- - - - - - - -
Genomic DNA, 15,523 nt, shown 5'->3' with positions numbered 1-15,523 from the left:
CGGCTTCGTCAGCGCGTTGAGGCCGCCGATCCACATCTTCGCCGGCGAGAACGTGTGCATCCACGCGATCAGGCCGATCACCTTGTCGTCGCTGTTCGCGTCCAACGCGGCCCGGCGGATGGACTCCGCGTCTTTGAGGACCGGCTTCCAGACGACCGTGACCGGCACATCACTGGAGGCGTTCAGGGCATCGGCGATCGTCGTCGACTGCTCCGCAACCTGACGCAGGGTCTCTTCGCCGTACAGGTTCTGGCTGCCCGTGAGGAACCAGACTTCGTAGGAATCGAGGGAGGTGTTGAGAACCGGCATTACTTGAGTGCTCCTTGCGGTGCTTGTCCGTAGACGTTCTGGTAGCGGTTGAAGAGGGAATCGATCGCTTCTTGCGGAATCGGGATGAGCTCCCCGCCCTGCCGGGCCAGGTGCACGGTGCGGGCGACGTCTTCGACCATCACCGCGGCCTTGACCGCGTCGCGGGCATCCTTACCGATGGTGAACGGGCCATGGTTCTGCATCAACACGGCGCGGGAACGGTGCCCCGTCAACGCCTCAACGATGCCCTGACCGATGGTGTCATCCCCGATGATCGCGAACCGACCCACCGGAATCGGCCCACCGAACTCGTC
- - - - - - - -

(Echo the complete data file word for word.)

Genomic DNA, 15,523 nt, shown 5'->3' with positions numbered 1-15,523 from the left:
CGGCTTCGTCAGCGCGTTGAGGCCGCCGATCCACATCTTCGCCGGCGAGAACGTGTGCATCCACGCGATCAGGCCGATCACCTTGTCGTCGCTGTTCGCGTCCAACGCGGCCCGGCGGATGGACTCCGCGTCTTTGAGGACCGGCTTCCAGACGACCGTGACCGGCACATCACTGGAGGCGTTCAGGGCATCGGCGATCGTCGTCGACTGCTCCGCAACCTGACGCAGGGTCTCTTCGCCGTACAGGTTCTGGCTGCCCGTGAGGAACCAGACTTCGTAGGAATCGAGGGAGGTGTTGAGAACCGGCATTACTTGAGTGCTCCTTGCGGTGCTTGTCCGTAGACGTTCTGGTAGCGGTTGAAGAGGGAATCGATCGCTTCTTGCGGAATCGGGATGAGCTCCCCGCCCTGCCGGGCCAGGTGCACGGTGCGGGCGACGTCTTCGACCATCACCGCGGCCTTGACCGCGTCGCGGGCATCCTTACCGATGGTGAACGGGCCATGGTTCTGCATCAACACGGCGCGGGAACGGTGCCCCGTCAACGCCTCAACGATGCCCTGACCGATGGTGTCATCCCCGATGATCGCGAACCGACCCACCGGAATCGGCCCACCGAACTCGTC